This is why the USSR wasn’t guilty of false advertising when calling itself the Union of Soviet Socialist Republics: “Communist government” is an oxymoron.
It’s also an impossibility. Marx believed that all human suffering and woes were caused by economic inequality; thus, eliminate that inequality and there’s no crime or evil of any kind and hence no need for government.
This shallow theory fails because it views man as merely an economic being — ergo the supposition, “Take care of the economics, and everything else takes care of itself.”
(This infects all modern thinking, mind you. Example: “Crime is due to poverty.” Seldom realized is that crime rates dropped markedly during the Great Depression.)
But man does not live on bread alone. He has moral and spiritual dimensions as well. Besides, the proverbs “Busy hands are happy hands,” “Work ennobles man,” and “An idle mind is the Devil’s playground” all warn of the perils that can attend wealth. It’s no cure-all.
Then there are the perils of not allowing wealth. The “socialist revolution” fails because, absent the profit motive, people generally become slothful. Moreover, there can’t be the level of top-down control socialism entails without authoritarianism. And while leaders are typically worse than their people to begin with, moral individuals don’t rise to power’s pinnacle under such systems.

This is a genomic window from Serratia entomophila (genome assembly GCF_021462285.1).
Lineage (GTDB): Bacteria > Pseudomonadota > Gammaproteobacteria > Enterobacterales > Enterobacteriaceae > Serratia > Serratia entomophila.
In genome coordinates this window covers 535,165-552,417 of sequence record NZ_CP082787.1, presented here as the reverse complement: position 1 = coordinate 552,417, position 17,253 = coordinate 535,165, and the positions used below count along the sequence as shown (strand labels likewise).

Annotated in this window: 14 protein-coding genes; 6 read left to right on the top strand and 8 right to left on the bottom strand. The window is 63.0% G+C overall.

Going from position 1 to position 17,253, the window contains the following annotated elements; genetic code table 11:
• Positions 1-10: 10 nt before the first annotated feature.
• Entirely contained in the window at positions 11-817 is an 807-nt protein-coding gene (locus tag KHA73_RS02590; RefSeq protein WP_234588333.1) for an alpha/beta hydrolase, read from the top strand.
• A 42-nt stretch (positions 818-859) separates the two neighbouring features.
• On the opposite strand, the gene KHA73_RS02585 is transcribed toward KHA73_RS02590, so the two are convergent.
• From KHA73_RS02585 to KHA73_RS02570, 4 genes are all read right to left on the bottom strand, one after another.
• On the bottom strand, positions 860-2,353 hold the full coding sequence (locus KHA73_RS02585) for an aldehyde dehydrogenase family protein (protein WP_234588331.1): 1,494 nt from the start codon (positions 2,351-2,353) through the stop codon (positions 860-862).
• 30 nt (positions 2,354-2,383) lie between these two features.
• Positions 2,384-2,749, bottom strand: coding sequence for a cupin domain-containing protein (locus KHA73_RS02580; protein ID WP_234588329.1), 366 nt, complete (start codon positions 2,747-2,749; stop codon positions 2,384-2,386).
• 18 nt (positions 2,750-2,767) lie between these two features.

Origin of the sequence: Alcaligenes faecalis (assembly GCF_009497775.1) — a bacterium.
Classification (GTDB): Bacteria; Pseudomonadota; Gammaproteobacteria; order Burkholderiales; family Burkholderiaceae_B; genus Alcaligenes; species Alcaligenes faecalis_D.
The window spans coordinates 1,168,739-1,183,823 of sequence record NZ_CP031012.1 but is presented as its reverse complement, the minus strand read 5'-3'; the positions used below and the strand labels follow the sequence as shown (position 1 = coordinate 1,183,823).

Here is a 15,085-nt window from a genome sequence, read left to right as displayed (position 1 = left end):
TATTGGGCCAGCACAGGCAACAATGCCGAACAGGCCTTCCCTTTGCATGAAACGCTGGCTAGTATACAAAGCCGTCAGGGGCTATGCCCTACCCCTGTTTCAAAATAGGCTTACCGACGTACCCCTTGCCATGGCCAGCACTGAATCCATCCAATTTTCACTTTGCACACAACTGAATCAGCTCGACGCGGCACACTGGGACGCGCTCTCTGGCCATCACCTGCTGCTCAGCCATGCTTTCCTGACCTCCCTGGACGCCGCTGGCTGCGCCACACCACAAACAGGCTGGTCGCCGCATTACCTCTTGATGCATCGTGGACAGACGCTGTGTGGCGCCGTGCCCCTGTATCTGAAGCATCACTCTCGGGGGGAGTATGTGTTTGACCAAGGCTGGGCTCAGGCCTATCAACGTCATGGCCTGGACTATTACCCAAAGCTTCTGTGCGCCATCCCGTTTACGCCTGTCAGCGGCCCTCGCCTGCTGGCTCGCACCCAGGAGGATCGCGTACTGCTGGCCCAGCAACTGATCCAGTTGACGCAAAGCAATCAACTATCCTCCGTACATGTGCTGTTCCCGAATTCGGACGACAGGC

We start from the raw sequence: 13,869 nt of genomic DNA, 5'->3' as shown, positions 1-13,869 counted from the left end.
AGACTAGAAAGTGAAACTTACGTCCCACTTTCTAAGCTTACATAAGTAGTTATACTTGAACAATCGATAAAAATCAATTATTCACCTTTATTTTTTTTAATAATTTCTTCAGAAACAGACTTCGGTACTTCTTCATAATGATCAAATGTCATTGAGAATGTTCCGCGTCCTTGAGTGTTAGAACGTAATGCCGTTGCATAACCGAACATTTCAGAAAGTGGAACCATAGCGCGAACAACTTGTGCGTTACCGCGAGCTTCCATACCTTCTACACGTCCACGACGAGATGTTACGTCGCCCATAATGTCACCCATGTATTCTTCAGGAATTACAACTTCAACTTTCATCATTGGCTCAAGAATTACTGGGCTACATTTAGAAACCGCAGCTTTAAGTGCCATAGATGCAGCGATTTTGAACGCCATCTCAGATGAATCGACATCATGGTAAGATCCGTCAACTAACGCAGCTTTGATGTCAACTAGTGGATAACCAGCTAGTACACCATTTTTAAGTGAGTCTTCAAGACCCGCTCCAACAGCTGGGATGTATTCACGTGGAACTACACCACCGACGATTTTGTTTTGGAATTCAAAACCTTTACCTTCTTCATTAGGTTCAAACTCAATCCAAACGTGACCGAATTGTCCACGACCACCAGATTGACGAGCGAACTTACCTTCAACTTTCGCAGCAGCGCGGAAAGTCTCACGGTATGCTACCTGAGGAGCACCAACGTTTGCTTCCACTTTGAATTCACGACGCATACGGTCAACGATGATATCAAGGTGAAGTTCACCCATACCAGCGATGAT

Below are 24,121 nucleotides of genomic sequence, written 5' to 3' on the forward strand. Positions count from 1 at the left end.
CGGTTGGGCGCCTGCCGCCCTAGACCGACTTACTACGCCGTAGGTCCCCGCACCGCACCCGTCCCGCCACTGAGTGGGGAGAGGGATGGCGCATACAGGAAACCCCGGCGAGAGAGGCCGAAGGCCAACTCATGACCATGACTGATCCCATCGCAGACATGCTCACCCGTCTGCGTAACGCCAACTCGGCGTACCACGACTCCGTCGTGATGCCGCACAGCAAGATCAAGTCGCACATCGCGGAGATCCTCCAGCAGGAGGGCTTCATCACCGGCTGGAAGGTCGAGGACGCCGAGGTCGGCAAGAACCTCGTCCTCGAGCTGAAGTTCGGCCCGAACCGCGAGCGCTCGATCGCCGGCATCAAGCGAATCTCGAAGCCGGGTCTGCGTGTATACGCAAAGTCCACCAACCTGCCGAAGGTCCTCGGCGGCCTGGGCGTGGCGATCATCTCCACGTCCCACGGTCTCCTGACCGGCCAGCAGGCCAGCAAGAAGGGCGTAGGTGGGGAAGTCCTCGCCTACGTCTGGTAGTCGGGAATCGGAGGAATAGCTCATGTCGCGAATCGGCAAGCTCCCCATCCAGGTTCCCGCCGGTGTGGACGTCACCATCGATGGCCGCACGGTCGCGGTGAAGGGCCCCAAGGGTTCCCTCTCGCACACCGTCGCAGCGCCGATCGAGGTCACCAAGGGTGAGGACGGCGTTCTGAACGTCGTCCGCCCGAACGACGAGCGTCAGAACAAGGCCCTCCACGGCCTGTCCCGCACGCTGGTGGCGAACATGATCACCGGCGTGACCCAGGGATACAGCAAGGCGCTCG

The result? Despots such as Kim Jong Un, who clearly has greater “needs” than any other North Korean and luxuriates while his people languish.
How could Marx believe something so ridiculous, that “economic equality” could not only be achieved but render government unnecessary? He likely was mentally ill. Note that he was infamous for not washing (common among the mentally ill) and exhibited that dangerous genius-insanity combination: impressive talents couple with dislocation from reality.
So that’s Marx’ excuse. What’s MIT’s?
Of course, it’s doubtful MIT’s little communism book instructs in that which Marxists have actually excelled (“Kill like a communist, kids! Stalin, Mao et al. have handed you the baton, and you get to start with 94 million bodies already on the register!). But just in case the publisher decides to reissue the work, there’s that and then this idea: “Easy recipes for budding communists (needed for preparation: utensils, unsanitary conditions, and a Pol Pot):
• How to make an omelet after you’ve broken some eggs
• Cooking cats and dogs (with special emphasis on Venezuelan cuisine)
• Cereal with low-fat cockroach protein.”
Lastly, since Communism for Kids is one of MIT’s first forays into the children’s market, here are some ideas for follow-ups:
• Nazism for Kids
• Genocide Made Easy, for Ages 9 to 12
• Ten Steps to Running a Really Cool Gulag
Oh, I almost forgot. One more would be Communism for Dummies — because that’s what you’d have to be to, after a century of socialist failure, still believe the Marxist hype and tripe.